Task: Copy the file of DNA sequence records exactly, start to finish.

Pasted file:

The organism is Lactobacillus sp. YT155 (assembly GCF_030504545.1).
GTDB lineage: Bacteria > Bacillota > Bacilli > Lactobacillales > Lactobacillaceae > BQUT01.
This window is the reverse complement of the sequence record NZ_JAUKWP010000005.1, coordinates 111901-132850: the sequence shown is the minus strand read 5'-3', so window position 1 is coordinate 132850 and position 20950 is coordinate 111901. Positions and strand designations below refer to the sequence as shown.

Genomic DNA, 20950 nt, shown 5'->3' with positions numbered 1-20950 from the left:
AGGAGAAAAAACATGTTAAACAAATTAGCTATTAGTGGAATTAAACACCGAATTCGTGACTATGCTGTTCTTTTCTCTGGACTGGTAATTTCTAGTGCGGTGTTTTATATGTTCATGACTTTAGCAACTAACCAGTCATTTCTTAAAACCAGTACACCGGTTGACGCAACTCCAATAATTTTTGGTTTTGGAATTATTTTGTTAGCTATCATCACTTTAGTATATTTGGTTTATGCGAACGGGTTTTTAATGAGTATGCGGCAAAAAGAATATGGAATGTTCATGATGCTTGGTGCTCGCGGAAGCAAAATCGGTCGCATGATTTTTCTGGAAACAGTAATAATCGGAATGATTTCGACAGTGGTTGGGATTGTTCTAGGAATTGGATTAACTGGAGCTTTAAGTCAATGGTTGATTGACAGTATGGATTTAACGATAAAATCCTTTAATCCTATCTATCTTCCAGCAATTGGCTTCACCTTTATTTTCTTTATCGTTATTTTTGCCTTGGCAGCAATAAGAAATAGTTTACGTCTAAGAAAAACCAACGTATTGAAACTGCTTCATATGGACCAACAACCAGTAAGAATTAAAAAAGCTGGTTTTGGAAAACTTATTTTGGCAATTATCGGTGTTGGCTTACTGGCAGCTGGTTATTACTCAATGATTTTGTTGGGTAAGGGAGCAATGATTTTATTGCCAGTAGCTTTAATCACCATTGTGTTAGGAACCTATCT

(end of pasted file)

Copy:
The organism is Lactobacillus sp. YT155 (assembly GCF_030504545.1).
GTDB lineage: Bacteria > Bacillota > Bacilli > Lactobacillales > Lactobacillaceae > BQUT01.
This window is the reverse complement of the sequence record NZ_JAUKWP010000005.1, coordinates 111901-132850: the sequence shown is the minus strand read 5'-3', so window position 1 is coordinate 132850 and position 20950 is coordinate 111901. Positions and strand designations below refer to the sequence as shown.

Genomic DNA, 20950 nt, shown 5'->3' with positions numbered 1-20950 from the left:
AGGAGAAAAAACATGTTAAACAAATTAGCTATTAGTGGAATTAAACACCGAATTCGTGACTATGCTGTTCTTTTCTCTGGACTGGTAATTTCTAGTGCGGTGTTTTATATGTTCATGACTTTAGCAACTAACCAGTCATTTCTTAAAACCAGTACACCGGTTGACGCAACTCCAATAATTTTTGGTTTTGGAATTATTTTGTTAGCTATCATCACTTTAGTATATTTGGTTTATGCGAACGGGTTTTTAATGAGTATGCGGCAAAAAGAATATGGAATGTTCATGATGCTTGGTGCTCGCGGAAGCAAAATCGGTCGCATGATTTTTCTGGAAACAGTAATAATCGGAATGATTTCGACAGTGGTTGGGATTGTTCTAGGAATTGGATTAACTGGAGCTTTAAGTCAATGGTTGATTGACAGTATGGATTTAACGATAAAATCCTTTAATCCTATCTATCTTCCAGCAATTGGCTTCACCTTTATTTTCTTTATCGTTATTTTTGCCTTGGCAGCAATAAGAAATAGTTTACGTCTAAGAAAAACCAACGTATTGAAACTGCTTCATATGGACCAACAACCAGTAAGAATTAAAAAAGCTGGTTTTGGAAAACTTATTTTGGCAATTATCGGTGTTGGCTTACTGGCAGCTGGTTATTACTCAATGATTTTGTTGGGTAAGGGAGCAATGATTTTATTGCCAGTAGCTTTAATCACCATTGTGTTAGGAACCTATCT